Despite the fact that I jumped into the middle of the series, this was an excellent introduction to Roger West and his method of criminal investigation. Creasey creates a good balance between descriptive, classic mystery scenes and the standard police procedural. He provides enough twists to keep the reader guessing and still manages to display the clues necessary to solve the puzzle. I did balk a bit at the brutal killings and the total tally is a bit high--but, overall a very satisfying read. Now I just need to go hunt up the previous twenty-four in the series.
A serial killer has been stalking London. Inspector Tom Allen and his team have been investigating for over 15 months without a single break in the caA serial killer has been stalking London. Inspector Tom Allen and his team have been investigating for over 15 months without a single break in the case. The killer has been very clever and left very few clues to his/her identity. When Kathy Barker becomes the fifth victim to be chloroformed, killed with a hammer, and raped by her murderer, Allen is pulled from the case and replaced by Detective Superintendent Collison. Collison has the team start from the beginning and the new approach results in a consultation with a psychological profiler. Things begin to fall in place quickly--a suspect is found and the team builds their case. But will new techniques ultimately trump tried and true police procedure? Will a legal education and fast-track detective techniques serve better than a regular copper's experience and his "copper's nose" for the truth?
Guy Fraser-Sampson has created a company of very interesting characters. Characters who are at once likeable and compelling with imperfections that we can all understand and relate to. He has also, as noted on the novel's back cover, put together a "love letter to the detective novel." A notation that should come as no surprise to those of us who love the Golden Age Detective novel and who are fellow members of a GAD group online, because I would add that it is a love letter to the classic detective novel. The references to various writers from the Golden Age and their creations as well as the most obvious tribute to Dorothy L. Sayers and Lord Peter Wimsey are quite delightful. Fraser-Sampson pulled me into the story from the outset and I enjoyed the investigation quite a lot. I also enjoyed the various tensions developed in the story--from the tensions between older and newer methods of police work to the tensions between various members of the team to the tensions involved with bringing in the profiler.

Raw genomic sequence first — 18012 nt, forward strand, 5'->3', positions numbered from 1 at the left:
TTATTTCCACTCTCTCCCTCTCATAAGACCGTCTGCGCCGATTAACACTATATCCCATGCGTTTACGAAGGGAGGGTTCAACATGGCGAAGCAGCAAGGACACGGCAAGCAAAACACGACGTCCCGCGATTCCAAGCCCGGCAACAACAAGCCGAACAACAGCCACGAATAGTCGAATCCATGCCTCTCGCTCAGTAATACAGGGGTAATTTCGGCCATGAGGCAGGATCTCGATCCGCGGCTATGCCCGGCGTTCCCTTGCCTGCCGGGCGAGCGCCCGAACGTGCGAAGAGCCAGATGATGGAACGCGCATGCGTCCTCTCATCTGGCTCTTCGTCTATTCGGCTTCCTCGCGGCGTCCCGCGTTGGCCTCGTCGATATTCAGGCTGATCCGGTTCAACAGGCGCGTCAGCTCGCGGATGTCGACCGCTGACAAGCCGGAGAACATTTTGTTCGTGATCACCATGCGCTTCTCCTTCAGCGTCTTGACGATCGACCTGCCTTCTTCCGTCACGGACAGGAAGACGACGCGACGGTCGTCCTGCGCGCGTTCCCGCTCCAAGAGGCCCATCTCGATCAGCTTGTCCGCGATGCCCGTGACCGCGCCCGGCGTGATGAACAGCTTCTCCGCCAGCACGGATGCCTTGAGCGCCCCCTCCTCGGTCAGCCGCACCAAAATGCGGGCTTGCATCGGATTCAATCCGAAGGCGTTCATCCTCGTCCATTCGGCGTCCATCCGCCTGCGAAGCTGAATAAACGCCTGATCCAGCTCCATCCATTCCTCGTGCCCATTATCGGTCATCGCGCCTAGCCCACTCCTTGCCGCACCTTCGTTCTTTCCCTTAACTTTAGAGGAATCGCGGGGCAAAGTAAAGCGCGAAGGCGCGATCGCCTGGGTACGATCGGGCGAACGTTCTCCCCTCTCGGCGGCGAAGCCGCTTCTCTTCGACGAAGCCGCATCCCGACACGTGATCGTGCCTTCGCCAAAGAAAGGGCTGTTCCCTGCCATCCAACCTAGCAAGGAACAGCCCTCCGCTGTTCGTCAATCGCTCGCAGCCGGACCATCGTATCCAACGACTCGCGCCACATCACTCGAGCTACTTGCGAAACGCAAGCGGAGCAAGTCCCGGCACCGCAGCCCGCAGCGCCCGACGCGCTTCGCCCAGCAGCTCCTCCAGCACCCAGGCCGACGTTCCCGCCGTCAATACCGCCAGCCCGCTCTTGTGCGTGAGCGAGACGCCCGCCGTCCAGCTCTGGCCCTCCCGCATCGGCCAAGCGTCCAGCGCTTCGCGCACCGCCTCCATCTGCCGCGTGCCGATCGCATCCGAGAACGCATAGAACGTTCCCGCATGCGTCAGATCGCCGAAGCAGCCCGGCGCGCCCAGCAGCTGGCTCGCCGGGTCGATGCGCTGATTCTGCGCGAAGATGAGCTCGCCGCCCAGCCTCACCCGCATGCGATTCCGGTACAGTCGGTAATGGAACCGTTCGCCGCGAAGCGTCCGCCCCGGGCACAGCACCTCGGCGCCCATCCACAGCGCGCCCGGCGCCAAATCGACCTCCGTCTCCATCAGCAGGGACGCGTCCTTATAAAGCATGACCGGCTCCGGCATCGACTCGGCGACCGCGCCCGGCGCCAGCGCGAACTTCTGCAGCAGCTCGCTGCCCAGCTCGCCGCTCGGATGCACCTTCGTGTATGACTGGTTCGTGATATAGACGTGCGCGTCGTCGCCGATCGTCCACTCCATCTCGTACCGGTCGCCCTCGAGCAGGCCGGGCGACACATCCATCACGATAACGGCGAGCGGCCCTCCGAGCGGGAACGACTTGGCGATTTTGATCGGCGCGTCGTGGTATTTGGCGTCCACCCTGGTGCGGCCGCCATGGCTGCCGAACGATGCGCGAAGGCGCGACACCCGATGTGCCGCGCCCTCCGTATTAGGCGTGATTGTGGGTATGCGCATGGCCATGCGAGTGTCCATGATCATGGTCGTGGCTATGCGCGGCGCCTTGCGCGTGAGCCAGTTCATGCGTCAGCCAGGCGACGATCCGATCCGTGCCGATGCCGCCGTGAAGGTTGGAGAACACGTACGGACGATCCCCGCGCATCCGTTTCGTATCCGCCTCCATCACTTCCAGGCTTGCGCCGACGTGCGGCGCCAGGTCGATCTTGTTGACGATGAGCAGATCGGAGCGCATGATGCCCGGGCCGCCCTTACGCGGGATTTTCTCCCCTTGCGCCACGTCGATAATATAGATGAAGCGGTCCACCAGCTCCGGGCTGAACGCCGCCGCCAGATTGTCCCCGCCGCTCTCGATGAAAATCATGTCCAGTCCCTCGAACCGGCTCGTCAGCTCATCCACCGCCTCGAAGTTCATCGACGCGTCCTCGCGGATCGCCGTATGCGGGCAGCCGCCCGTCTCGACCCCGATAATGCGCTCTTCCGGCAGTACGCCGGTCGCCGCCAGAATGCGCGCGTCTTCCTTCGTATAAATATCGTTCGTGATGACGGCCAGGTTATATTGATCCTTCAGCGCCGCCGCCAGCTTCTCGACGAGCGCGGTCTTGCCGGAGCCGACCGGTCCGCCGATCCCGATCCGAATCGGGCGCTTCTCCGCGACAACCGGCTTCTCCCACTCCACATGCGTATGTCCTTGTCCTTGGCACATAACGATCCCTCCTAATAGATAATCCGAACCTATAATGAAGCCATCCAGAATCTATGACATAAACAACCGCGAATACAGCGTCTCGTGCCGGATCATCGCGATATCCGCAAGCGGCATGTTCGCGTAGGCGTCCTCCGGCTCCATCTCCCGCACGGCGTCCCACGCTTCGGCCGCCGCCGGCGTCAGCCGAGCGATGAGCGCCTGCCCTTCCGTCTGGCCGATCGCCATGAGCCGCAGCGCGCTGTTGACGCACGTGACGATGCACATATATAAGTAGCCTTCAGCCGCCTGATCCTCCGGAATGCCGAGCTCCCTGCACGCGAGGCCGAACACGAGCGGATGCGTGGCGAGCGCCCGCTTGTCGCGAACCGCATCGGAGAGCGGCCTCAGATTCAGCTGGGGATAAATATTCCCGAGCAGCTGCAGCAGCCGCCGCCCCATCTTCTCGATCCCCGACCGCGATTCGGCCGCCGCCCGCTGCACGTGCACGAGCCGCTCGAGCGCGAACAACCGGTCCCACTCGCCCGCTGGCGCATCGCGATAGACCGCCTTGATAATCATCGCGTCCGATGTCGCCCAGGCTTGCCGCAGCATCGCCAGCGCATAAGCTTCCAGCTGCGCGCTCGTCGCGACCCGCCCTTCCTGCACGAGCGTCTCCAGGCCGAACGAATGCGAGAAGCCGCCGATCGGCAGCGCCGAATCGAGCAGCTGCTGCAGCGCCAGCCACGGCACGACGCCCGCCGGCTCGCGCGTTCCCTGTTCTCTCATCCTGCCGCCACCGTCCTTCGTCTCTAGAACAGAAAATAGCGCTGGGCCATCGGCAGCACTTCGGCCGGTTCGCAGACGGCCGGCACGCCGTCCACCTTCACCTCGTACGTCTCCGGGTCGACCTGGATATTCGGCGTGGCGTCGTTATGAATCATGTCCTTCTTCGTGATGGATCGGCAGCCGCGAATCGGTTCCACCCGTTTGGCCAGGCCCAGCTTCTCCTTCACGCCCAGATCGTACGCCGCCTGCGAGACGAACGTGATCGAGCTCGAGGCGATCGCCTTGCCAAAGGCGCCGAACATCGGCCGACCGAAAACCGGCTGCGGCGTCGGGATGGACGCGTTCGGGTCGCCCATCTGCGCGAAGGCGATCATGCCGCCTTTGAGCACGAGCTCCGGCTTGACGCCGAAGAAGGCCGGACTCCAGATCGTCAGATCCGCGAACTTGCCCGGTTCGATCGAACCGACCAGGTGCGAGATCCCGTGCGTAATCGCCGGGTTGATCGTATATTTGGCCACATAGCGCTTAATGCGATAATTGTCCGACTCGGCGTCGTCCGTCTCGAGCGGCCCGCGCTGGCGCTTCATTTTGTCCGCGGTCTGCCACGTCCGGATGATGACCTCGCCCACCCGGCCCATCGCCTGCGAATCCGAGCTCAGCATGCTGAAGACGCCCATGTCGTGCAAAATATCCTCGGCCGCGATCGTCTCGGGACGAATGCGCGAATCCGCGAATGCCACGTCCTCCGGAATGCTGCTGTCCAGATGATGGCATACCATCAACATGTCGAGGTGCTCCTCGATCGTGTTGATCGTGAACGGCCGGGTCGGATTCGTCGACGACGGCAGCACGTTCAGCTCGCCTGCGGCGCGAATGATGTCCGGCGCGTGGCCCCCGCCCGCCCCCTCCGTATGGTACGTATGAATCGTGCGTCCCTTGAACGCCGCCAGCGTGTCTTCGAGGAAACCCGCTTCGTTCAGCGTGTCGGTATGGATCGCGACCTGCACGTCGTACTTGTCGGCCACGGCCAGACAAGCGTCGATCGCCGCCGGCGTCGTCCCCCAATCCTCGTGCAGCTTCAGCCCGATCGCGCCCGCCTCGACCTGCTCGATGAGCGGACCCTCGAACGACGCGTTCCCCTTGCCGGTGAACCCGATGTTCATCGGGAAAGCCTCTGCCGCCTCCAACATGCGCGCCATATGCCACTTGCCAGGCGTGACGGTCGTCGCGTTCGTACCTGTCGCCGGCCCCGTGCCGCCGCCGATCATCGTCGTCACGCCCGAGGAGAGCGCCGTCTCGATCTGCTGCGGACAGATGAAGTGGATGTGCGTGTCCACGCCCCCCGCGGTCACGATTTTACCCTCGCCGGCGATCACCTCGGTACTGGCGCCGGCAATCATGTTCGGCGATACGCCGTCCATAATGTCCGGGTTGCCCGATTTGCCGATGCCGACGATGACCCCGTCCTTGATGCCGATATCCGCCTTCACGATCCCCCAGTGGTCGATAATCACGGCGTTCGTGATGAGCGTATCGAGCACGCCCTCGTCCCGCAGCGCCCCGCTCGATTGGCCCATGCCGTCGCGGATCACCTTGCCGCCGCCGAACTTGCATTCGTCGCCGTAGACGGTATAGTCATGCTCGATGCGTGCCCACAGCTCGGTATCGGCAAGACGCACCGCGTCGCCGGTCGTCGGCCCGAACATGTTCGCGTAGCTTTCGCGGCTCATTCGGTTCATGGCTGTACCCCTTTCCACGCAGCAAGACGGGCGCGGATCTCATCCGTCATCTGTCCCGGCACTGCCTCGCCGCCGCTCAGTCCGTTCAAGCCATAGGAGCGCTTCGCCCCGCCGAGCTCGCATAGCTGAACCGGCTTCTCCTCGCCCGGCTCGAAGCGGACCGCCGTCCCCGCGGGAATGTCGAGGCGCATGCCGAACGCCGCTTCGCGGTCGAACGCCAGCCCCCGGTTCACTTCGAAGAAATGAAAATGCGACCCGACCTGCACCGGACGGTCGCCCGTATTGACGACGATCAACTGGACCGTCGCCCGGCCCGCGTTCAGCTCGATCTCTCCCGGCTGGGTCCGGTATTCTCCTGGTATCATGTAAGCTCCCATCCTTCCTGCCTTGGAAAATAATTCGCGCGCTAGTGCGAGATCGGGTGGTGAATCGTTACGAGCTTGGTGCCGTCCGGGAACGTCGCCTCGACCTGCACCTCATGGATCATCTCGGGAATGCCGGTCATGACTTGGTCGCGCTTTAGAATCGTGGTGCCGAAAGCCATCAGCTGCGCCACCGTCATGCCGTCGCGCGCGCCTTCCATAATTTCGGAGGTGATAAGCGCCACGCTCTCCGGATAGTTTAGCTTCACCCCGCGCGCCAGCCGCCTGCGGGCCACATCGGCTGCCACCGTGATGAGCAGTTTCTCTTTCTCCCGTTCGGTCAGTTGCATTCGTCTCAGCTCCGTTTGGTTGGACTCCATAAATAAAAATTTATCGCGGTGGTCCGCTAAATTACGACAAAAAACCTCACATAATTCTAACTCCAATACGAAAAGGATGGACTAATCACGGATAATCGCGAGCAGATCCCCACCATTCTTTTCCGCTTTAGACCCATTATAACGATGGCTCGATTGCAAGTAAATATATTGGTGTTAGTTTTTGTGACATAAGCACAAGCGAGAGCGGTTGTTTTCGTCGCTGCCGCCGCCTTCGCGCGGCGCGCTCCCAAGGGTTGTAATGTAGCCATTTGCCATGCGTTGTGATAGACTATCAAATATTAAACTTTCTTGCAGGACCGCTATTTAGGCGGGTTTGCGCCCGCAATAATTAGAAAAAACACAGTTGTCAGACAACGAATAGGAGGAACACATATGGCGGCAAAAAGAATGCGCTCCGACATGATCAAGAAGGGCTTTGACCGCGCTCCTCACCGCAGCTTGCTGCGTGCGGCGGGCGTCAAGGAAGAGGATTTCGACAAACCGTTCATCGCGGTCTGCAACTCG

My only misgivings are over some obvious matters of routine that never seem to occur to the investigating officers--going thoroughly into the background of a few of their vital witnesses and checking out the husband of one the victims, if only to be sure that this was, indeed, one of the serial killings and not a copy-cat killing to take advantage of the hunt for the "condom killer," to mention a few. There are a number of instances of "forehead-slapping" where the senior officers say "Why didn't I/we think of that?!" And, I have to admit to thinking, "Well, yes, why didn't you?" Overall, a very solid, entertaining beginning to a new series and I look forward with great anticipation to future installments.
************ Thanks to Guy Fraser-Sampson for arranging the delivery of this review copy. My review policy is posted on my blog, but just to reiterate....The book was offered to me for impartial review and I have received no payment of any kind. All comments in this review are entirely my own honest opinion.
**spoiler alert** Coffin's Dark Number (1969), the fourteenth book in the John Coffin series by Gwendoline Butler, is my second squalid, depressing li**spoiler alert** Coffin's Dark Number (1969), the fourteenth book in the John Coffin series by Gwendoline Butler, is my second squalid, depressing little mystery in row. Generally speaking, I find books that feature murdered children or children in danger to be WAY out of my comfort zone. That became especially true once I was a mother. It doesn't matter that my son is now 24; I can't bear the thought of children, real or fictitious, suffering.
Three little girls--average age eleven--have disappeared from Superintendent John Coffin's district in South London. One minute they were there and the next they were gone. The district is full of unsavory types and cranks. Including Tony Young's UFO Watchers who investigate sightings and just maybe believe that the girls have been abducted by beings from another world. Or maybe they just walked into another dimension. It is an odd coincidence that the watchers were out investigating a sighting every time the girls have disappeared. Is one of the club members responsible--or someone connected to a club member? Coffin investigates through the usual channels and throws his own spotlight on the UFO club. Meanwhile, Tony investigates on his own and dictates his thoughts and findings to a tape recorder. The two methods converge and we expect Coffin to find the answers.
SPOILERS ahead. Read on at your own risk.